Observations on Strictures of the Rectum: And Other Affections which Diminish the Capacity of that Intestine : Including Spasmodic Constriction of the Anus, the Haemorrhoidal Tumours, (called Piles) Excrescences, and the Prolapsus Ani : and the Mode of Treatment, Accompanied with Cases and Engravings (Google eBook)
H. Gye, published by Longman, Hurst, Rees, Orme, and Browne, and by Callow, 1820 - Rectum - 172 pages
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abdomen admit afterwards anus aperient appeared attack attended Bath bladder blood bougie bowels calomel castor oil cause cavity circumstance clysters colon common bougie complaint conii consequence considerable pain consulted continued costive costive habit cough difficulty in passing dilatation discharge discovered disease disorder distended distressing effect employed enema evacuation examining the rectum excrescences experienced extr faeces felt fibres fissure flatulence frequently fulness going to stool gradually haemorrhage haemorrhoidal happens inches increased indurated inflammation injections inner membrane intestinal canal irritation liver loose motions medicine muscle muscular coat natural noticed observed obstruction occasionally occasioned opinion opium particularly passage passed the stricture patient peritoneal pills portion practitioners produced prolapsus purgative quantity rectum relieved returned sacrum scirrhus sigmoid flexure simple stricture sometimes spasmodic constriction spasms sphincter stomach stric sufferings surgeon symptoms tenesmus tent introduced thickened tion tubercles tumors uneasiness urethra uterus violent weeks
Page 31 - ... the sphincters, the cellular tissue, and the integuments of the nates. I thus form a triangular wound, the top of which reaches to the intestine, and the base to the skin ; it is sometimes necessary to elongate this, I do this with a second cut of the bistoury. In some cases the intestine slips away from the edge of the instrument, and the wound of the cellular tissue extends higher than that of the intestine ; we must then introduce the bistoury a second time into the rectum to lengthen the...
Page 21 - The peritonaeal. muscular, and internal coats are much thicker and harder than in a natural state. The muscular too is subdivided by membranous septa, and the internal coat is sometimes formed into hard irregular folds. It often happens that the surface of the inner membrane is ulcerated, producing cancer. Every vestige of the natural structure is occasionally lost, and the gut appears changed into a gristly substance.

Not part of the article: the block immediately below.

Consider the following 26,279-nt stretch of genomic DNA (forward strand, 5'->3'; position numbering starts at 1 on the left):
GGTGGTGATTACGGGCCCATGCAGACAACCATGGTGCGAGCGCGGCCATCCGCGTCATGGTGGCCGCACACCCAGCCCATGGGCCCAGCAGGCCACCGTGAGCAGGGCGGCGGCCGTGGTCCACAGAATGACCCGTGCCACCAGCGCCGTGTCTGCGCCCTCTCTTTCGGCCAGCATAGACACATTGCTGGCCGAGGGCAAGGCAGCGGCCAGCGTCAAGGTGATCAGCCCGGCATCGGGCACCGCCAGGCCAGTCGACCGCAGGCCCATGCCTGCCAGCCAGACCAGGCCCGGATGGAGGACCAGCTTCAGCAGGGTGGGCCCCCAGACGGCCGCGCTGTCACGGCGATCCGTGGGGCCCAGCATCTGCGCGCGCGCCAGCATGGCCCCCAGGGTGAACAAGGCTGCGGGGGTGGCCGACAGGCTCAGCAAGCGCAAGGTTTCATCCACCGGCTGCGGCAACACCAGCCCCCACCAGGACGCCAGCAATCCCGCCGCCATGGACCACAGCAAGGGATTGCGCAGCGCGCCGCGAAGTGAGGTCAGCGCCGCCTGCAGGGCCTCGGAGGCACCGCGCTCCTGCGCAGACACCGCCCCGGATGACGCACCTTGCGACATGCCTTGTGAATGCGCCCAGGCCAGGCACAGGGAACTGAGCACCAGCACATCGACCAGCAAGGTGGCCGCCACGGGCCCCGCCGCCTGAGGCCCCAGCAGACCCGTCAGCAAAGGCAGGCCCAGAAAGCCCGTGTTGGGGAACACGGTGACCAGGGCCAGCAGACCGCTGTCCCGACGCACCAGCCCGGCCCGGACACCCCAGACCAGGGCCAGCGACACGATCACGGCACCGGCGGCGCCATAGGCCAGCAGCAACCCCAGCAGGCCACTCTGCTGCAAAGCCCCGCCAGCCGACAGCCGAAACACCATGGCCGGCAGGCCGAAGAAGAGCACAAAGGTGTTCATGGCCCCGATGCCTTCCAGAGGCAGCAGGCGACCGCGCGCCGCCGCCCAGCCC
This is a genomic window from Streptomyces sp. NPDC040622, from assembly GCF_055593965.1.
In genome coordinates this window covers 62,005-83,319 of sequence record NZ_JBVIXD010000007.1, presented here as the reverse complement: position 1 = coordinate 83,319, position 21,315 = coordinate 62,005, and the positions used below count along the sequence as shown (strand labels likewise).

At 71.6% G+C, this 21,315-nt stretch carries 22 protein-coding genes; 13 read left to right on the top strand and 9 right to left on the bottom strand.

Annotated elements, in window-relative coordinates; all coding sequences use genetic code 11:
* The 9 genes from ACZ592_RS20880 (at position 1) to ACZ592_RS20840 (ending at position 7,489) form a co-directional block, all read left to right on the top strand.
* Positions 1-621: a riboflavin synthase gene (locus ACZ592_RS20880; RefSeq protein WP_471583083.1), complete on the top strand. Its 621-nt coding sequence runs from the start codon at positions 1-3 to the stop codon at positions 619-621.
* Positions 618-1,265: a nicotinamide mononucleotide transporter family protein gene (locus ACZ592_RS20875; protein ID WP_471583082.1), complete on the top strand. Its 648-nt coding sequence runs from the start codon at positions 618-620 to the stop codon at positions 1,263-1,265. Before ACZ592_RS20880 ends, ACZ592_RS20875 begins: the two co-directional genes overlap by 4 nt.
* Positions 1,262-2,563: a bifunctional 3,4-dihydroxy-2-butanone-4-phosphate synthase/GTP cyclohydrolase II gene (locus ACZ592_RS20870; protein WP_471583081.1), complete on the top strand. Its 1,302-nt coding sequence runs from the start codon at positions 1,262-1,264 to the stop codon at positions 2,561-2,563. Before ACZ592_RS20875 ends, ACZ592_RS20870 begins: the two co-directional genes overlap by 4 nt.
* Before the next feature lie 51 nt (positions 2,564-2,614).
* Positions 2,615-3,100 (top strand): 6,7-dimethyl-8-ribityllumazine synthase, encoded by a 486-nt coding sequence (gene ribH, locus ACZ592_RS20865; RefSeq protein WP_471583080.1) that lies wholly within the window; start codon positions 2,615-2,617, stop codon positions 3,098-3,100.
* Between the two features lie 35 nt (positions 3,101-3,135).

Page 49 - The insertion of an unyielding tallow candle, though often practised, has been generally found painful and inefficacious. It is requisite for the purpose to employ a bougie thirteen inches long, and of a proportionate strength ; which should also be directed with a nice hand, by a skilful surgeon. I lately saw a lady thus relieved, who had been twenty-six days without any evacuation from the bowels, and who seemed nearly exhausted by violence of pain and distention of the abdomen, incessant vomiting,...
Page 13 - In both cases, the faeces will be found to be flattened in their shape, small in their size, and in some degree serpentine or twisted ; but the other symptoms will be found to be very different. In the common stricture of the rectum, the situation of the stricture is generally two or. three inches above the outer sphincter, and there is a sound capacious portion of the bowel between the stricture and this sphincter. At the seat of the stricture, the coats of the rectum are felt to be more or less...
Page 181 - Further Observations on Strictures of the Rectum ; with Remarks on the Opinions of some late Writers relative to the Situation of the Disease ; and also, on Spasmodic Constriction of the Sphincter Ani ; with, a Translation of Part of M.
Page 49 - ... &.c. It is remarkable how long patients subsist under these distressing circumstances. In one instance, the time was twentynine days ; in another, thirty-three days. As the latter patient recovered, after enduring every torture such a disorder could inflict, practitioners may be encouraged to persevere steadily in their attentions*.
Page 3 - The disease comes on in the most gradual and imperceptible manner ; slow in its progress, but terrible in its consequences ; it yields not to medical assistance, but must, under the best management, become ultimately fatal.
Page 4 - Not unfrequently the inner edge of the deeper sphincter ani is the seat of this stricture ; and then the finger enters only to the depth of the second joint, when it is obstructed by a sort of membrane standing across the passage.
Page 181 - M.Boyer's valuable Paper on that Complaint: •accompanied with several Cases, and an Engraving. By W. WHITE, Member of the Royal College of Surgeons, London; Corresponding Member of the London Medical Society; and one of the Surgeons to the City Infirmary and Dispensary, Bath.